Cybercriminals are increasing their attacks on a variety of essential services and sources of information such as the Center for Disease Control and Prevention (CDC). Using the CDC as an example, be careful of emails claiming to be from them, or other organizations claiming to offer information on the virus. Do NOT click through or open attachments from sources you do not recognize.

Some ways to spot a FAKE e-mail, see below. Beware, this is NOT a complete list of ways cyber aggressors are utilizing.

  • E-mail sender domain name appears like “cdc.gov”, e.g. “cdc-gov.org” is NOT correct,
  • Sender name may include something like “CDC Health Alert Network”, this does NOT exist,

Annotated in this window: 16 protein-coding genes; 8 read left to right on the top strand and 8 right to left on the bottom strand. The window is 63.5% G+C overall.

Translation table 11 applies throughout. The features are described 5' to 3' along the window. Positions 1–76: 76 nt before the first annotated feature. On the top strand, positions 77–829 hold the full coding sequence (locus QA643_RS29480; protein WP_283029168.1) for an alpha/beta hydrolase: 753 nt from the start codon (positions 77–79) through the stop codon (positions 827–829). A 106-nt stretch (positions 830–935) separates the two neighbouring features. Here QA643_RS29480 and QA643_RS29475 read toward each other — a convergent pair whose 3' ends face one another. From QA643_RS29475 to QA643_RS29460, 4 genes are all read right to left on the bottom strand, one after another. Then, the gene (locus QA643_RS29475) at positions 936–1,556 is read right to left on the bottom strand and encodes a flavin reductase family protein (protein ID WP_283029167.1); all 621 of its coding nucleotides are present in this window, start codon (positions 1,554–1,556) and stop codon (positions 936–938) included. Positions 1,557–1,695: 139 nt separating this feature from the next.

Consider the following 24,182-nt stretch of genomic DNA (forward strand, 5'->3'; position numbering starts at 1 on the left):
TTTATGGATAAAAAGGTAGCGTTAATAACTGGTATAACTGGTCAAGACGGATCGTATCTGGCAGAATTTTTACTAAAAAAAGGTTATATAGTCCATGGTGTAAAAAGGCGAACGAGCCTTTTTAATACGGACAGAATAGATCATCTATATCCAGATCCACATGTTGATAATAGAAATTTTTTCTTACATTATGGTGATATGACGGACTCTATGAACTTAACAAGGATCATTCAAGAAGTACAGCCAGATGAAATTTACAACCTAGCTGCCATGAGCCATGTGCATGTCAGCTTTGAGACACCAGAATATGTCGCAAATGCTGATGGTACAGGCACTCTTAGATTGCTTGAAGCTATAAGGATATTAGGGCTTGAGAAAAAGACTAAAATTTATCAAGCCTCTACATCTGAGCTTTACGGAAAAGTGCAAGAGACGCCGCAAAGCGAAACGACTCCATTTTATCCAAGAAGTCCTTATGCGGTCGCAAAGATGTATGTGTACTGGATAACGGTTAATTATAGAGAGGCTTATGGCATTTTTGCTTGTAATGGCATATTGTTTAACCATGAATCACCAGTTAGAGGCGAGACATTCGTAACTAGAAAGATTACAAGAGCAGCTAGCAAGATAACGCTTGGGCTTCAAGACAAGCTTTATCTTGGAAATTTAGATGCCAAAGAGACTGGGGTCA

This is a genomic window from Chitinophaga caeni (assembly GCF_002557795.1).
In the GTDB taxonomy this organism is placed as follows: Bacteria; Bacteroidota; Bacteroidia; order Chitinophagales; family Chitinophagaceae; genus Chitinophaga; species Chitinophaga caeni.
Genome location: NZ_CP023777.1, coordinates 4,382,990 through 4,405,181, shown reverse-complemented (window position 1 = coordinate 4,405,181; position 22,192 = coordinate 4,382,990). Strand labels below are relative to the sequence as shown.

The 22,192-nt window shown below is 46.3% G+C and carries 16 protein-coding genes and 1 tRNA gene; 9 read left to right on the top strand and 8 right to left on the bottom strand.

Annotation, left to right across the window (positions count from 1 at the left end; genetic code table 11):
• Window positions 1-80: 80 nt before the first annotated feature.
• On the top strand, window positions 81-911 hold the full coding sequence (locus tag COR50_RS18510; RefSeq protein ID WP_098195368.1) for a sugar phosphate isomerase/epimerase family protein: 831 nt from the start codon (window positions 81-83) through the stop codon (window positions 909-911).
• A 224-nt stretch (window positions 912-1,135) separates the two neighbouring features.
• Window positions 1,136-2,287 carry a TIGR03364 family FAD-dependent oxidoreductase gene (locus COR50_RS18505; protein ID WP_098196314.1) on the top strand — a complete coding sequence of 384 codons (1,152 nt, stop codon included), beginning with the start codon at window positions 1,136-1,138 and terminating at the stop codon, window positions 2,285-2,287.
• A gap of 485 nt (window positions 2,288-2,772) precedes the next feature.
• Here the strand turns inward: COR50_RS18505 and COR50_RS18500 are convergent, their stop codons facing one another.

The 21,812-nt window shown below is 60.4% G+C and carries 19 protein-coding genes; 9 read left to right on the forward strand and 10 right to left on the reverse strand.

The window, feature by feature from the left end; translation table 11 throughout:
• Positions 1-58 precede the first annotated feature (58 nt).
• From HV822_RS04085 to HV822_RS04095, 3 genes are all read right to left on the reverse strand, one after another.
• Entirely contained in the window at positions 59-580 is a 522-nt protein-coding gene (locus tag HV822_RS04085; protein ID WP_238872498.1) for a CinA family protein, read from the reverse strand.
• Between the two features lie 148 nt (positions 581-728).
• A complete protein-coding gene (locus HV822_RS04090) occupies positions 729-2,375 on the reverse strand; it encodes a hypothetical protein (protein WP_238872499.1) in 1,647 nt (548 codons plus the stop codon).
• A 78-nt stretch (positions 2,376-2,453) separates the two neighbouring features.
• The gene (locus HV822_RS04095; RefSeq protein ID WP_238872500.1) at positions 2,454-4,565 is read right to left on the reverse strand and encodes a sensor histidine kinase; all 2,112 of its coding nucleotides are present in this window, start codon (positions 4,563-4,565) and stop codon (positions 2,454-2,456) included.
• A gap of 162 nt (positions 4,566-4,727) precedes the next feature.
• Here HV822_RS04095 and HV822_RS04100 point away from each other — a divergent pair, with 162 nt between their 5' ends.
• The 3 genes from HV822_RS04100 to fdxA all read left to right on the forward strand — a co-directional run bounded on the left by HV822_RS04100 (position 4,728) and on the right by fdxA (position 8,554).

• E-mail subject line contains “COVID-19, Increased Community Transmission”, this is probably NOT real.

Fraudsters can use links in emails to deliver malware to your computer, to steal personal information or to lock your computer demanding payment (ransomware).

Bonus Tip: Be wary of websites and apps claiming to track COVID-19 cases worldwide. Criminals are using malicious websites and mobile apps to infect and lock devices until payment is received.

Laszlo S. Gonc, CISSP
Founder and Managing Partner, Next Era Transformation Group, LLC